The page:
Welcome to You Ask Andy

Eva Fletcher, age 14, of Decatur, Ill., for her question


Hormones are chemical substances that are produced in one part of an organism but cause effects in other parts. Thus, hormones serve as a means of communication among various parts of an organism.

In the human body, most hormones are produced by organs called endocrine, or ductless, glands. The hormones control such important body activities as growth and development.

The major endocrine glands include the two adrenal glands, the pituitary gland, the four parathyroid glands, the sex glands and the thyroid glands. A few hormones are produced by endocrine tissue present in organs that are not primarily endocrine glands. Such organs include the brain, the stomach and the pancreas.

The endocrine glands secrete hormones into the blood, which carries them throughout the body. After a hormone arrives at its "target," the organ or tissue it affects, it causes certain actions to occur.

Hormones regulate a variety of body functions. They may be grouped according to the functions they control. These functions include the way the body uses food, growth, sex and reproduction; the regulation of the composition of the blood; the body's reaction to emergencies: and the control of hormones themselves.

Hormones play a key role in regulating the body's development from infancy to adulthood.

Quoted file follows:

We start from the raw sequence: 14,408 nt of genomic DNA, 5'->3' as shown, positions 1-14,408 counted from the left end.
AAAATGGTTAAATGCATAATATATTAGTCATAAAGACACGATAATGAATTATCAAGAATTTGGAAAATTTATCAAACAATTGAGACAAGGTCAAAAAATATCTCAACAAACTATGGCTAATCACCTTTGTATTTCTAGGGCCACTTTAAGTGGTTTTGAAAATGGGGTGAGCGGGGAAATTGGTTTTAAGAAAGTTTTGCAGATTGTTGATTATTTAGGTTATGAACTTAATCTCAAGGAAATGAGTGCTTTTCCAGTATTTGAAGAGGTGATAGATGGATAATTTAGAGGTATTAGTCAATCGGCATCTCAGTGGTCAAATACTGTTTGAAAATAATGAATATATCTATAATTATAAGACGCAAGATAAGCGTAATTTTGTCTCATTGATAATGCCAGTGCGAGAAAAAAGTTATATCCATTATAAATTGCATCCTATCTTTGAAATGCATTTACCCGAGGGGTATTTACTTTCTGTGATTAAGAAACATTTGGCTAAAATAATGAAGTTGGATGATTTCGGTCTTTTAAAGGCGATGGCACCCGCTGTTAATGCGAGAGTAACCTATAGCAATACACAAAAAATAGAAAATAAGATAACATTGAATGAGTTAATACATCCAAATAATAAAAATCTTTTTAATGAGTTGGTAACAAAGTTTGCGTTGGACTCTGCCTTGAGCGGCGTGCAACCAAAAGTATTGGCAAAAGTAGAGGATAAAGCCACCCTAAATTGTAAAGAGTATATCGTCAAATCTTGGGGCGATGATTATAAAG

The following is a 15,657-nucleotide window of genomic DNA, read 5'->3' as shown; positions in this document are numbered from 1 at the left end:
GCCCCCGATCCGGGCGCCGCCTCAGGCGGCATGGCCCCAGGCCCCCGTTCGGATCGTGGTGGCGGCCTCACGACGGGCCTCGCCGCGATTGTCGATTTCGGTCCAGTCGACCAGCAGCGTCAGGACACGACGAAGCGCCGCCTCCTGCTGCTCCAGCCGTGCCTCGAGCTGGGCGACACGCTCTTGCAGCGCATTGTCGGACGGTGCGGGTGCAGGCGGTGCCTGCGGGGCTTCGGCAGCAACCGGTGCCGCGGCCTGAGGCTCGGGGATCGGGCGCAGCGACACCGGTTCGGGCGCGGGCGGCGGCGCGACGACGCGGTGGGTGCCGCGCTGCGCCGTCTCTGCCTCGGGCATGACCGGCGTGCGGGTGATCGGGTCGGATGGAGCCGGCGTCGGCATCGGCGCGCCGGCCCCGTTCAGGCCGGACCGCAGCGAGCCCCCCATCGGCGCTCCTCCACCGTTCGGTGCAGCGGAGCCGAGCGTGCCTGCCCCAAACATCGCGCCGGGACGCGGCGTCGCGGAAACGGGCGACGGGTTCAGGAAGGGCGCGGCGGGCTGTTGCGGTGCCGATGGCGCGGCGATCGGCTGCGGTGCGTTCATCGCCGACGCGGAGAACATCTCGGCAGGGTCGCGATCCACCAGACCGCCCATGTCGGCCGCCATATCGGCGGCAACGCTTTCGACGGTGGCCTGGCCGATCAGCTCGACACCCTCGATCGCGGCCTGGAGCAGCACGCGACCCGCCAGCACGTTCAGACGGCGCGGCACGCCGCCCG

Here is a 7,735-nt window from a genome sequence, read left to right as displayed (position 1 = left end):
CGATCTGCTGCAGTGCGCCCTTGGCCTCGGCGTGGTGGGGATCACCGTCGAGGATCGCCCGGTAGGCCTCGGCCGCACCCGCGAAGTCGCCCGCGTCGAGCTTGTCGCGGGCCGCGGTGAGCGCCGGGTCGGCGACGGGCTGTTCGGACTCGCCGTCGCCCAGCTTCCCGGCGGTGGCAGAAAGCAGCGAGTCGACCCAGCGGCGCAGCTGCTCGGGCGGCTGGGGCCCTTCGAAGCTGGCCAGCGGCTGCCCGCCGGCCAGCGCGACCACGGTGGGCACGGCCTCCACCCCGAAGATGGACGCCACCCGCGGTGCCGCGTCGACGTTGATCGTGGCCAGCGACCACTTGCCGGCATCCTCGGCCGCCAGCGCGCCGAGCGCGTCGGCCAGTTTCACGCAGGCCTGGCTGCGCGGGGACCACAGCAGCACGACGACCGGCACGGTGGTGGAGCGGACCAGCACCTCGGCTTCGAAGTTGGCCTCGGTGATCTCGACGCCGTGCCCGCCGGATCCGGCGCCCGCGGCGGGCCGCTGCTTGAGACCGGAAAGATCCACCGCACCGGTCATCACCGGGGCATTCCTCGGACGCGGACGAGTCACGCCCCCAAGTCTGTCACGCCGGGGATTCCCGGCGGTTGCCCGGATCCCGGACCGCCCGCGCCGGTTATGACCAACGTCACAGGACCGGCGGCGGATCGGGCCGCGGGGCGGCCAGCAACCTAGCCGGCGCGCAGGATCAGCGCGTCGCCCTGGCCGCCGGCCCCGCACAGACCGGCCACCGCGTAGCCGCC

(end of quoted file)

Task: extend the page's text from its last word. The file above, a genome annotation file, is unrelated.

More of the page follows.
Metabolic hormones regulate the various steps in metabolism, the process by which the body converts food into energy and living tissue. For example, the endocrine tissue of the stomach and small intestine secretes a number of digestive hormones that control the secretion of digestive juices.

The rate at which the cells of the body use food to release energy are controlled by two hormones produced by the thyroid gland: thyroxine and triiodothronine. Other hormones control the way cells use food to build new tissue.

In 1902 scientists found the first definite evidence of the existence of hormones. That year, British researchers discovered that a chemical substance controlled certain activities involved in digestion.

Since early in the century, scientists have identified more than 30 hormones produced by the human body. They also have developed ways of removing hormones from living tissue and techniques for manufacturing them in the laboratory.

It was in the 1940s that biochemists learned to synthesize or artificially create many hormones. Until then, almost all hormones had to be extracted from animals or plants. Hormones occur in extremely small quantities in living tissue.

Some synthetic hormones are exact duplicates of the natural secretions. But scientists have altered the chemical structure of many synthetic hormones to provide more powerful action. The most common man made hormones include auxins and glucocorticoids.



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